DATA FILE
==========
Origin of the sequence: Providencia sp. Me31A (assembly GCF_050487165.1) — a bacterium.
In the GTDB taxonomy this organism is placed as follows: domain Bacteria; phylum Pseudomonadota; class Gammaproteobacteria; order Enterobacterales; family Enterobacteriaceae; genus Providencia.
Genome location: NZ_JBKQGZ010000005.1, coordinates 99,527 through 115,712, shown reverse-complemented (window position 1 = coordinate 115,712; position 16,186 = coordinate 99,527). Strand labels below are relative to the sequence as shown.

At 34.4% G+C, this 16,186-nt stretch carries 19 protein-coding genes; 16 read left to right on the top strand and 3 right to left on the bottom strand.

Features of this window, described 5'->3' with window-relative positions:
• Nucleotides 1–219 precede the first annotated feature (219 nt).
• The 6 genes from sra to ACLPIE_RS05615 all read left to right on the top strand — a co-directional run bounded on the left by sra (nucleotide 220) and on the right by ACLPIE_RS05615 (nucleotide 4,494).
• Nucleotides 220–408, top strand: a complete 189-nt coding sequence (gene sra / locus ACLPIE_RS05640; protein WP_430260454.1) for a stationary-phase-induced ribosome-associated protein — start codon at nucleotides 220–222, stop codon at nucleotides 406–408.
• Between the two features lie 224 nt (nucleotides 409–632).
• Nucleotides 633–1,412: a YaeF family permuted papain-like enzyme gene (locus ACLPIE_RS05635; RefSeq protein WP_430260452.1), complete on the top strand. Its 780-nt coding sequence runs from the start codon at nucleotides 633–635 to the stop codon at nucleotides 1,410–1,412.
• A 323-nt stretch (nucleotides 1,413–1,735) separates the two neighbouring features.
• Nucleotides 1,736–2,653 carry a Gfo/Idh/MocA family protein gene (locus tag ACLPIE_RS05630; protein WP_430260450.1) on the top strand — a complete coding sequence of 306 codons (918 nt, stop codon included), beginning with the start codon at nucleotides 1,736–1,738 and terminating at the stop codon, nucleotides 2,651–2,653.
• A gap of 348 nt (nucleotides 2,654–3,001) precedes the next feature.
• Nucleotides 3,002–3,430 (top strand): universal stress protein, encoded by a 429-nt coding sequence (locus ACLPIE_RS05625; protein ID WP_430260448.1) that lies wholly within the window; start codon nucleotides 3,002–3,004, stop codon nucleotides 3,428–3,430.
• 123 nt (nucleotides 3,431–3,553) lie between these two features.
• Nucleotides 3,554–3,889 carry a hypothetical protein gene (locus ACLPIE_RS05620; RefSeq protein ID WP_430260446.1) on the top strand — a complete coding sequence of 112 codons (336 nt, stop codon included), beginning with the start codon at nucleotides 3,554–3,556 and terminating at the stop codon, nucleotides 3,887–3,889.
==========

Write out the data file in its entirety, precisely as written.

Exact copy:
Origin of the sequence: Providencia sp. Me31A (assembly GCF_050487165.1) — a bacterium.
In the GTDB taxonomy this organism is placed as follows: domain Bacteria; phylum Pseudomonadota; class Gammaproteobacteria; order Enterobacterales; family Enterobacteriaceae; genus Providencia.
Genome location: NZ_JBKQGZ010000005.1, coordinates 99,527 through 115,712, shown reverse-complemented (window position 1 = coordinate 115,712; position 16,186 = coordinate 99,527). Strand labels below are relative to the sequence as shown.

At 34.4% G+C, this 16,186-nt stretch carries 19 protein-coding genes; 16 read left to right on the top strand and 3 right to left on the bottom strand.

Features of this window, described 5'->3' with window-relative positions:
• Nucleotides 1–219 precede the first annotated feature (219 nt).
• The 6 genes from sra to ACLPIE_RS05615 all read left to right on the top strand — a co-directional run bounded on the left by sra (nucleotide 220) and on the right by ACLPIE_RS05615 (nucleotide 4,494).
• Nucleotides 220–408, top strand: a complete 189-nt coding sequence (gene sra / locus ACLPIE_RS05640; protein WP_430260454.1) for a stationary-phase-induced ribosome-associated protein — start codon at nucleotides 220–222, stop codon at nucleotides 406–408.
• Between the two features lie 224 nt (nucleotides 409–632).
• Nucleotides 633–1,412: a YaeF family permuted papain-like enzyme gene (locus ACLPIE_RS05635; RefSeq protein WP_430260452.1), complete on the top strand. Its 780-nt coding sequence runs from the start codon at nucleotides 633–635 to the stop codon at nucleotides 1,410–1,412.
• A 323-nt stretch (nucleotides 1,413–1,735) separates the two neighbouring features.
• Nucleotides 1,736–2,653 carry a Gfo/Idh/MocA family protein gene (locus tag ACLPIE_RS05630; protein WP_430260450.1) on the top strand — a complete coding sequence of 306 codons (918 nt, stop codon included), beginning with the start codon at nucleotides 1,736–1,738 and terminating at the stop codon, nucleotides 2,651–2,653.
• A gap of 348 nt (nucleotides 2,654–3,001) precedes the next feature.
• Nucleotides 3,002–3,430 (top strand): universal stress protein, encoded by a 429-nt coding sequence (locus ACLPIE_RS05625; protein ID WP_430260448.1) that lies wholly within the window; start codon nucleotides 3,002–3,004, stop codon nucleotides 3,428–3,430.
• 123 nt (nucleotides 3,431–3,553) lie between these two features.
• Nucleotides 3,554–3,889 carry a hypothetical protein gene (locus ACLPIE_RS05620; RefSeq protein ID WP_430260446.1) on the top strand — a complete coding sequence of 112 codons (336 nt, stop codon included), beginning with the start codon at nucleotides 3,554–3,556 and terminating at the stop codon, nucleotides 3,887–3,889.